Letter from the editor
By Bethany Kyle—
Just a few short weeks into being editor-in-chief at Texan News Service, and we are already being hit with complex news both locally and nationally. Around the world, journalists have been threatened and slaughtered. Right here in Stephenville, reporters from across the state and nation are arriving to cover a trial of a man who is accused of two counts of capital murder.
I have heard the outrage and sadness that both of these tragedies have evoked. Though these situations are completely different, with their own set of outside influences, when talked about they seem to create a Venn diagram. Without fail, by the end of the conversation on either of these topics the talk will turn to gun control laws.
Being born and raised in Texas towns so small that if you blink you will miss driving through them, you can guess that I have been around my fair share of guns. It was never something I thought to question. I watched my family members hunt and knew where the emergency gun was kept. I would visit my grandfather and see the room that had the sole purpose was housing guns. None of this scared me because it was the environment I grew up in.
It wasn’t until I studied abroad the summer after my freshman year at TSU that I even considered how strange that life might seem to other people. In Ireland, owning guns was a rarity, and not even the police, or Garda, carried them regularly. On occasion when I told people I was from Texas, they would ask if it was true that everyone owned a gun and be fascinated to hear about how normal that was to me as a rural Texan (though I assured them that saying everyone owned one was an overstatement).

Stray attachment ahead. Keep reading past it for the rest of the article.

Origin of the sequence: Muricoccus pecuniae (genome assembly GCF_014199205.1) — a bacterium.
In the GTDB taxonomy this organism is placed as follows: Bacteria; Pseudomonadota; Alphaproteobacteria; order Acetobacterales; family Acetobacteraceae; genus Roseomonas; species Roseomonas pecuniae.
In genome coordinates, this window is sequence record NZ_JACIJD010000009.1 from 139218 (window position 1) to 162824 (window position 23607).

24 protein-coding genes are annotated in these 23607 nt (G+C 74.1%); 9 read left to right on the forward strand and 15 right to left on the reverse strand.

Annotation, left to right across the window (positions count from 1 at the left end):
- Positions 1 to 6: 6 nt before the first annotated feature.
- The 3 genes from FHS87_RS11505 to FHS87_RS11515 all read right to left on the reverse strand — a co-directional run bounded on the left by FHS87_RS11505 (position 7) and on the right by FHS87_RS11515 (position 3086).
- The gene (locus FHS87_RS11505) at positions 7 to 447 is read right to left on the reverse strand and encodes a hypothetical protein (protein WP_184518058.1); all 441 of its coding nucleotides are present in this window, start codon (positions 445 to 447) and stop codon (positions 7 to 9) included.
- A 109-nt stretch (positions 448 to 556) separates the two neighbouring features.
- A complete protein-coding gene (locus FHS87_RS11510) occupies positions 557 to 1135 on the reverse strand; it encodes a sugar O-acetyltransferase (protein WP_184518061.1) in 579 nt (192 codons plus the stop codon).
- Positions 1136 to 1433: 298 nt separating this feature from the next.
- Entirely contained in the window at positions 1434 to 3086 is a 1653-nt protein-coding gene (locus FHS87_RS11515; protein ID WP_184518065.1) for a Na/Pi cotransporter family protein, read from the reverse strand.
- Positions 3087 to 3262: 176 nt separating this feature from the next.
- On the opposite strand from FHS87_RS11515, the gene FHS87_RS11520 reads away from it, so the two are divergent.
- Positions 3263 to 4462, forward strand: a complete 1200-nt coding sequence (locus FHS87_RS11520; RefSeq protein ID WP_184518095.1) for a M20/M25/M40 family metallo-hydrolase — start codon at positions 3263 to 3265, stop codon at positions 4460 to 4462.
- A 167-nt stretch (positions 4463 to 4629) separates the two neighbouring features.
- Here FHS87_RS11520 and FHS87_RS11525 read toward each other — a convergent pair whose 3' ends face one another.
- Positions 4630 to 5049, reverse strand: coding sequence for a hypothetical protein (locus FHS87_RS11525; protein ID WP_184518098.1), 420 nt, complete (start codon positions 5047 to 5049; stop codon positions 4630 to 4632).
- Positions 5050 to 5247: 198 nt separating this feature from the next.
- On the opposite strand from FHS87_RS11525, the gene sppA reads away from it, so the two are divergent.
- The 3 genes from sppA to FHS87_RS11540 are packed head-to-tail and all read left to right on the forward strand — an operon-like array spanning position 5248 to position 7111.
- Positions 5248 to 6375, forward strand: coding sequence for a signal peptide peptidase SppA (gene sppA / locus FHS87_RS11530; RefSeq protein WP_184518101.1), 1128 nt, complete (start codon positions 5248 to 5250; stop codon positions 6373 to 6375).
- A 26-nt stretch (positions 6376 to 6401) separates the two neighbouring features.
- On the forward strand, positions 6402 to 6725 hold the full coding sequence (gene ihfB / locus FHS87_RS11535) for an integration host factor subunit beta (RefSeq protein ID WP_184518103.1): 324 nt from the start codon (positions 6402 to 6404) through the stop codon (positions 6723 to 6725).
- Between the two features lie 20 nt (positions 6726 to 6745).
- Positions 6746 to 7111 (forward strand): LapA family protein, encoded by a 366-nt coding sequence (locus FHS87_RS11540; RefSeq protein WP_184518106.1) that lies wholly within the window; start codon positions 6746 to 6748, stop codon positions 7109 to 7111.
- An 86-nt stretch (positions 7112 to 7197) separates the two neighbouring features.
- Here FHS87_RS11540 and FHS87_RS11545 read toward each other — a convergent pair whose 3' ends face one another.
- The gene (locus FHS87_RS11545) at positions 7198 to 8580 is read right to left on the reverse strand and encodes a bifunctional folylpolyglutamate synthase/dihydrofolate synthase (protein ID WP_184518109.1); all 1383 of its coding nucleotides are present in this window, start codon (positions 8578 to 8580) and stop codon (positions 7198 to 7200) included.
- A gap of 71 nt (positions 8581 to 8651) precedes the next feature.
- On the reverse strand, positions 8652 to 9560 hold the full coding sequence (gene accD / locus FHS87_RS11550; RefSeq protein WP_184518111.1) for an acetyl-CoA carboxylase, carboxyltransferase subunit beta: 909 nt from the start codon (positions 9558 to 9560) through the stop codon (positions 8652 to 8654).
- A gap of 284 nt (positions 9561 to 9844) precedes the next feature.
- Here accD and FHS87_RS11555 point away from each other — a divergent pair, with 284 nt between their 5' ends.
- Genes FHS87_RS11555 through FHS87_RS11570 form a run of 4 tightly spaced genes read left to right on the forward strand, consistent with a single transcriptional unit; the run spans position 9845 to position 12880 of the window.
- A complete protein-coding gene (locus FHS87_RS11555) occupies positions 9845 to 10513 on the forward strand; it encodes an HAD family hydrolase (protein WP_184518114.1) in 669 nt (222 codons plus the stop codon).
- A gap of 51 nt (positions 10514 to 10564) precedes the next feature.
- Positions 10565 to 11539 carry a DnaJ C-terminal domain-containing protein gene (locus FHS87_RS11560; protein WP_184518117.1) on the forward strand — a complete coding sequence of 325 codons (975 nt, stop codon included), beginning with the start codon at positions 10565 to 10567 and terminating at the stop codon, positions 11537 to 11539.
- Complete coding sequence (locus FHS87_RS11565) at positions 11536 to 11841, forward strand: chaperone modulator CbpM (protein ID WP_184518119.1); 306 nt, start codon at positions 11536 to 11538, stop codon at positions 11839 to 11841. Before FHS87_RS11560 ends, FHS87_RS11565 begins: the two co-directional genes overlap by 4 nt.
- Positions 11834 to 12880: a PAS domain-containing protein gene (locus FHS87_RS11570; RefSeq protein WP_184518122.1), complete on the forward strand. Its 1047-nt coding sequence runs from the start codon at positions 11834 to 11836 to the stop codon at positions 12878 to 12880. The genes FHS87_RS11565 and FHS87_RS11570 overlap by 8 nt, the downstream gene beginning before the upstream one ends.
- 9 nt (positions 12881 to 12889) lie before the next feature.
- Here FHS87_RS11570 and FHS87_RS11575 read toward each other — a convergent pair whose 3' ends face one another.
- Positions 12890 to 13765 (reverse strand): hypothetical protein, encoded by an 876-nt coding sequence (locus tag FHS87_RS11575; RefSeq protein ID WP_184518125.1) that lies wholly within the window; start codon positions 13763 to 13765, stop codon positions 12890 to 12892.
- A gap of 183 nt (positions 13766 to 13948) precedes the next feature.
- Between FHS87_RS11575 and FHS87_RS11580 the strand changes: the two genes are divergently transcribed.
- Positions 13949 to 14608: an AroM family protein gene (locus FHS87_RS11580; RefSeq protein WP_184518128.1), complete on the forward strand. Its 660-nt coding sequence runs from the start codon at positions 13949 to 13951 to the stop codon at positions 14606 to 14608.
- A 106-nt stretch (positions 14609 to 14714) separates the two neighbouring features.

This was a topic many Irish people I met wanted to discuss, because across the ocean the main news in America was the George Zimmerman trial. By being American, they expected me to have a firm stance on the case and an answer for gun laws. But their questions were too big for me to answer.
I would watch the trial on the news in Ireland and feel unsettled to hear newscasters talk about America from the outside. The way I saw the issue had been shaped by my environment and I felt my ideas being reshaped by the new one I was in.
I began to understand that just like growing up around firearms was normal for me, the opposite was their standard. This, however, isn’t a lesson you need to go halfway around the world to learn. To understand someone else’s point of view all you need to do is try.
I do respect those that stand firm in their beliefs and hold true to their values. But what earns even more respect is the ability to do that, yet still see the merit in the other side of the discussion. To consider the background, environment, and influences of the person or group you disagree with shows perception of the world around you, and can help you to understand why you believe in what you do.